Well, it's Labor Day weekend, which means that Barnard and Columbia students are back on campus and classes are about to begin. This semester I'm teaching a seminar based on a book I'm writing with Dan O'Flaherty, and... Introduction to Economic Reasoning.
It's my first time teaching an introductory course in well over a decade and, to be honest, I never thought I'd ever do so willingly again. But this time I volunteered, and am excited to start. It's the culmination of an extraordinary journey that began almost five years ago, when Wendy Carlin of UCL contacted me about joining an initiative that eventually led to the CORE Project. Our first major accomplishment is a new book, The Economy, produced simultaneously for digital and print:
The digital version is available free of charge worldwide, released under a Creative Commons license, while the print version sold by Oxford University Press retails for under fifty dollars in the United States, about a sixth of the price of a standard textbook.
And it's a lot more interesting and fun to read than a standard text. We started from scratch in producing it, incorporating a lot of economic history, data, experiments, and interesting theory – including social preferences, strategic interaction, incomplete information, incomplete contracts, disequilibrium dynamics, and more.
But the content innovation is just part of the story. Above all, it was an incredible process innovation, involving authorship by more than twenty scholars scattered across the world, some making contributions to just a couple of units while others (Wendy Carlin, Sam Bowles, and Margaret Stevens) contributed to just about everything and ensured continuity and coherence. My own substantive contributions were to units 11 and 12, on market dynamics and market breakdowns, and to the profiles of some great economists of the past. But we all chipped in here and there, reading and offering minor suggestions wherever our own particular expertise turned out to be an asset.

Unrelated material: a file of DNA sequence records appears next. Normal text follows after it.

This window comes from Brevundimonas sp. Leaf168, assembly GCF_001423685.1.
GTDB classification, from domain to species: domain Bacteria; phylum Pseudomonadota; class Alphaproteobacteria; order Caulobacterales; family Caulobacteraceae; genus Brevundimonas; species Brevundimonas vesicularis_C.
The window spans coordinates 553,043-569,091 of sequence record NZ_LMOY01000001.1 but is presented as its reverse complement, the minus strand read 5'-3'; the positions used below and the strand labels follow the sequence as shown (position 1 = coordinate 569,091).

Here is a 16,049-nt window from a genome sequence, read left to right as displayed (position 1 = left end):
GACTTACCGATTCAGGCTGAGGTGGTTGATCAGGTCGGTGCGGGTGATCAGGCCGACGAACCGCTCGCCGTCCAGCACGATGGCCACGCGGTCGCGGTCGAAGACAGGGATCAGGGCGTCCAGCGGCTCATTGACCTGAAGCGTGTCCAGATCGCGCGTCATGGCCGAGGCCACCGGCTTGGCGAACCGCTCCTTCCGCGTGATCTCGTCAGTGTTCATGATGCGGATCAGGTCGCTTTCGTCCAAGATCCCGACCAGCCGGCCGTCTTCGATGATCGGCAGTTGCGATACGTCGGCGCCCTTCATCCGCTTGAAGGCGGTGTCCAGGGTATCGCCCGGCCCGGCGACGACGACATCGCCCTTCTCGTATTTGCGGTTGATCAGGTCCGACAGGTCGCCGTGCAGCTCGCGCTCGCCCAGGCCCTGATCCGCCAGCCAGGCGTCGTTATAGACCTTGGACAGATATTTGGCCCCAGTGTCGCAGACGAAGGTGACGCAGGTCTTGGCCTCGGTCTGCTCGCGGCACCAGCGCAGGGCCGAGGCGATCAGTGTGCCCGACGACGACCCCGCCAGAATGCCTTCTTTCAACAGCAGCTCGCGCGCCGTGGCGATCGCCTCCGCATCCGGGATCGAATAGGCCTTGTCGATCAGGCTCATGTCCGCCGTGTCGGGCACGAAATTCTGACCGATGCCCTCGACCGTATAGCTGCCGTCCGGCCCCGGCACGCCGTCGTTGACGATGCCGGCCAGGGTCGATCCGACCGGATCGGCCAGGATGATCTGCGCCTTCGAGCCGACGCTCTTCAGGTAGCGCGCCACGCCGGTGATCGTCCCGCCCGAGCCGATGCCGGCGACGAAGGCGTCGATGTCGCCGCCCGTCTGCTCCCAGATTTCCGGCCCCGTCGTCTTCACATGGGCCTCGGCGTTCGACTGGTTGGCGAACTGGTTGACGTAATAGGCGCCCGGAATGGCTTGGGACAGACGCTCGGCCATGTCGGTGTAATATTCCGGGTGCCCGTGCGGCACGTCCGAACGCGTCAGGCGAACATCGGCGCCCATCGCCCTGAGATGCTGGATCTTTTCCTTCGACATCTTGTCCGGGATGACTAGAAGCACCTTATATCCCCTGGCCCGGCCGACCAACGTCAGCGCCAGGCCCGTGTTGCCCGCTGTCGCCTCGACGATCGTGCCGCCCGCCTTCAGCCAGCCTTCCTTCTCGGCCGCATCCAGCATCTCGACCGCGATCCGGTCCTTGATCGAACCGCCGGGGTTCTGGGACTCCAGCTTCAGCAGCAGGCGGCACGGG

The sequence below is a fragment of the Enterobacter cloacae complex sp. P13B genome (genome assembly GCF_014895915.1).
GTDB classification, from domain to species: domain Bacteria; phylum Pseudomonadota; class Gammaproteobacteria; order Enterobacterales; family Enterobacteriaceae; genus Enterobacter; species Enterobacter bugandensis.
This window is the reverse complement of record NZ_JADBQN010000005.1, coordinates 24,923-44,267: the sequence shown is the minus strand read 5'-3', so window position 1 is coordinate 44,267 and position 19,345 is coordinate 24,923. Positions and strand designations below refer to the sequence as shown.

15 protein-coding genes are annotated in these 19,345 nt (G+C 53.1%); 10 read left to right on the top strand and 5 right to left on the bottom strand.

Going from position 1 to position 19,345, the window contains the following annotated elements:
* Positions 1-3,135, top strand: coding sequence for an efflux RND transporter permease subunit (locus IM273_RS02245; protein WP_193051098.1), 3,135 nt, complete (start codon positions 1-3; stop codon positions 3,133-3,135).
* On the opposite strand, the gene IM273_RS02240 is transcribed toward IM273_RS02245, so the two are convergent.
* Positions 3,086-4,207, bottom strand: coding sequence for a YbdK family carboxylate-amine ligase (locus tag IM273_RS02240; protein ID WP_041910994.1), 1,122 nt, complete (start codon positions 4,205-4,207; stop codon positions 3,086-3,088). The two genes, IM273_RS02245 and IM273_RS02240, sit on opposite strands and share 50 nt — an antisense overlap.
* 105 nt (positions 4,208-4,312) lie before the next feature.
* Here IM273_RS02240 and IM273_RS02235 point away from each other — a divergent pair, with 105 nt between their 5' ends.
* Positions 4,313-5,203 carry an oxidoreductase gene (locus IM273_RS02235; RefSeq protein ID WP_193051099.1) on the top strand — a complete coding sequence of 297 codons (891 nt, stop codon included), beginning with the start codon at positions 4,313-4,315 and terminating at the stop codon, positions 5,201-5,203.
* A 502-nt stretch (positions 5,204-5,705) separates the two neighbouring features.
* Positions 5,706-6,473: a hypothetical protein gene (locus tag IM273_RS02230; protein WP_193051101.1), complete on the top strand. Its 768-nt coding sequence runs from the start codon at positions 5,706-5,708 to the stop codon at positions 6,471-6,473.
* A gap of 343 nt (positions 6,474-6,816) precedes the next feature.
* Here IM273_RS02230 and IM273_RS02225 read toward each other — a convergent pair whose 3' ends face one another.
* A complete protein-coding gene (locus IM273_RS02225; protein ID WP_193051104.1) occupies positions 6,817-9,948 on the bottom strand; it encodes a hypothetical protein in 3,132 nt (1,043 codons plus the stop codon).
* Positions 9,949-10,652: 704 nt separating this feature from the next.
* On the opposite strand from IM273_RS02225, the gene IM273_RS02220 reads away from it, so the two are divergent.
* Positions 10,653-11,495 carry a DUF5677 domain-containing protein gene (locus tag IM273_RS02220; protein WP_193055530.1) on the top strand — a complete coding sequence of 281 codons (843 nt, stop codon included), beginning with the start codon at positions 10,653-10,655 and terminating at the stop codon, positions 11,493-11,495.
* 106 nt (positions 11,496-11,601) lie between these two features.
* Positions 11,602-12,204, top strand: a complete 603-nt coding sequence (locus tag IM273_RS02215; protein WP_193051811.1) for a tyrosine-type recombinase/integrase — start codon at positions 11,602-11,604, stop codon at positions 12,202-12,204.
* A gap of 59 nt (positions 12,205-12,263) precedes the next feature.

And then there's the publishing innovation, which Arthur Attwell describes very nicely here:
I’m a book-maker, which, for the most part, means I turn Word documents and Powerpoint slides into books. These days, my team and I also turn them into websites and ebooks. To do it well, we draw on 500 years of book-making craft. And very rarely we get to try to add something to that craft.
The CORE project – specifically, the production of their textbook The Economy – has enabled us to do really exciting, perhaps pioneering, book-making work...
For over fifteen years, book-makers like me have been pulled in two directions: you’re a print person or you’re a digital person. This is largely a practical matter: the skills and tools for each have been completely different. Which meant the workflows for creating each format were completely different, as were their distribution channels... the practical matter of skills has framed the evolution of publishing as ‘print vs digital’, when of course the conversation should be about print and digital. Not just because we’re stuck with a multiformat world whether we like it or not, but because print and digital formats are symbiotic. In ambitious book projects, especially where we want a book to have a social impact, neither can be successful without the other.
Print books generate instant credibility. They carry a sense of permanence and authority that digital formats cannot muster... But print does not scale, and it’s locked into a funding model where the end-user pays for every copy.